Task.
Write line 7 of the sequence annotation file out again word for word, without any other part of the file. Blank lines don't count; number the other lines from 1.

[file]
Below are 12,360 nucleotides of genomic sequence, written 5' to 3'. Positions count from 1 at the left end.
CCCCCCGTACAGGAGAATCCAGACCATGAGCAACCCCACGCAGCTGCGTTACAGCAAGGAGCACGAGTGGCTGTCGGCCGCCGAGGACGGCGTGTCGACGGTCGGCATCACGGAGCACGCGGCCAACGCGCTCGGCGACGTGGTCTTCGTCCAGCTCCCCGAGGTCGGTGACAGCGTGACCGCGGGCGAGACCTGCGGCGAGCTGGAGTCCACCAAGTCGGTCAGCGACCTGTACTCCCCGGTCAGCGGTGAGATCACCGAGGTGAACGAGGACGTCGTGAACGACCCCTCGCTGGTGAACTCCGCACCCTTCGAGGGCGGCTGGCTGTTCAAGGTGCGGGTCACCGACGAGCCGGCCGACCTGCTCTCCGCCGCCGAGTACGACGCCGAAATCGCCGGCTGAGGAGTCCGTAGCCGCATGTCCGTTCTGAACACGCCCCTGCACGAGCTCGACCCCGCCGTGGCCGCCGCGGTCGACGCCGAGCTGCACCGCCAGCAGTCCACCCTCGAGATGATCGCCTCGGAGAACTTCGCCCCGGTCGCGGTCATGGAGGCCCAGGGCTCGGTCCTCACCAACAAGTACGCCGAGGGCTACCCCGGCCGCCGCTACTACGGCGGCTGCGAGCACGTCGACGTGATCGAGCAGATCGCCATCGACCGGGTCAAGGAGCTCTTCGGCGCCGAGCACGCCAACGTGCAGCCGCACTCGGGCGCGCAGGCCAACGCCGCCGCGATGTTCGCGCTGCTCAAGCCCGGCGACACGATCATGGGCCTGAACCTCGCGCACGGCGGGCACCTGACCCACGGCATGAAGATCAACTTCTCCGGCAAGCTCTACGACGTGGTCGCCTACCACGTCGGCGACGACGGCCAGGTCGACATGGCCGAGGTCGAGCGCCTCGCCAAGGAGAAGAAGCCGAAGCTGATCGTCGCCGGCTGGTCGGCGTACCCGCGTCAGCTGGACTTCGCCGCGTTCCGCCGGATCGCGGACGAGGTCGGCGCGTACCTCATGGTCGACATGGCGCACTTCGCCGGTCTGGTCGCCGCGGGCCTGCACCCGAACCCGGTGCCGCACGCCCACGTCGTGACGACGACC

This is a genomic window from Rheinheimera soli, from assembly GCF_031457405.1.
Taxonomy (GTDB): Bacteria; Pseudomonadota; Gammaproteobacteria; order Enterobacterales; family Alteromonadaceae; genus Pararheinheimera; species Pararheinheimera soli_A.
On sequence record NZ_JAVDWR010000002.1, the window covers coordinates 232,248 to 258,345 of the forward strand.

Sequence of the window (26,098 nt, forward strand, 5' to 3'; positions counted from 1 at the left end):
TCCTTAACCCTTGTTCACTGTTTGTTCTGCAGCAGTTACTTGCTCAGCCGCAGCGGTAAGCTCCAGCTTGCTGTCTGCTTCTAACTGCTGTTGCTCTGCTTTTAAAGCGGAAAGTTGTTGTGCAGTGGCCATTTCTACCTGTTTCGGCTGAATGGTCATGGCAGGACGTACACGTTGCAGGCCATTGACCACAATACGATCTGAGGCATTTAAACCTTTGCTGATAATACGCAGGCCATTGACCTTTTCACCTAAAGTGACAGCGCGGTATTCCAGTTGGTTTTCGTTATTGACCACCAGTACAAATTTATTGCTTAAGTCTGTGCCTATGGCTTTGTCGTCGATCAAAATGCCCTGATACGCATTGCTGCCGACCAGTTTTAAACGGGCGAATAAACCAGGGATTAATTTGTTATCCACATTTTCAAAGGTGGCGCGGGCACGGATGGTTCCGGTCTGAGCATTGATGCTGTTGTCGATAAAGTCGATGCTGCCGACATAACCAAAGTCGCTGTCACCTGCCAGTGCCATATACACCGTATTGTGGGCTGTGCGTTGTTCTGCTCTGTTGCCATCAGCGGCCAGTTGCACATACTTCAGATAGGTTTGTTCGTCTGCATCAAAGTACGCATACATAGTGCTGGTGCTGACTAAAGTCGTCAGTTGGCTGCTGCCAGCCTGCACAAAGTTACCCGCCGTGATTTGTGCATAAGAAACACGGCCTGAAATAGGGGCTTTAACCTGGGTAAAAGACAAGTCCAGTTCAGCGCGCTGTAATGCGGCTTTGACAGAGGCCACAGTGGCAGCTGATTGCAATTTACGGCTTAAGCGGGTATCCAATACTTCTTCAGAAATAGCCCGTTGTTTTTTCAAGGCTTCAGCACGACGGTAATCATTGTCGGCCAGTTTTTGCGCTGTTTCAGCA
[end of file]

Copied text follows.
TCCTTAACCCTTGTTCACTGTTTGTTCTGCAGCAGTTACTTGCTCAGCCGCAGCGGTAAGCTCCAGCTTGCTGTCTGCTTCTAACTGCTGTTGCTCTGCTTTTAAAGCGGAAAGTTGTTGTGCAGTGGCCATTTCTACCTGTTTCGGCTGAATGGTCATGGCAGGACGTACACGTTGCAGGCCATTGACCACAATACGATCTGAGGCATTTAAACCTTTGCTGATAATACGCAGGCCATTGACCTTTTCACCTAAAGTGACAGCGCGGTATTCCAGTTGGTTTTCGTTATTGACCACCAGTACAAATTTATTGCTTAAGTCTGTGCCTATGGCTTTGTCGTCGATCAAAATGCCCTGATACGCATTGCTGCCGACCAGTTTTAAACGGGCGAATAAACCAGGGATTAATTTGTTATCCACATTTTCAAAGGTGGCGCGGGCACGGATGGTTCCGGTCTGAGCATTGATGCTGTTGTCGATAAAGTCGATGCTGCCGACATAACCAAAGTCGCTGTCACCTGCCAGTGCCATATACACCGTATTGTGGGCTGTGCGTTGTTCTGCTCTGTTGCCATCAGCGGCCAGTTGCACATACTTCAGATAGGTTTGTTCGTCTGCATCAAAGTACGCATACATAGTGCTGGTGCTGACTAAAGTCGTCAGTTGGCTGCTGCCAGCCTGCACAAAGTTACCCGCCGTGATTTGTGCATAAGAAACACGGCCTGAAATAGGGGCTTTAACCTGGGTAAAAGACAAGTCCAGTTCAGCGCGCTGTAATGCGGCTTTGACAGAGGCCACAGTGGCAGCTGATTGCAATTTACGGCTTAAGCGGGTATCCAATACTTCTTCAGAAATAGCCCGTTGTTTTTTCAAGGCTTCAGCACGACGGTAATCATTGTCGGCCAGTTTTTGCGCTGTTTCAGCA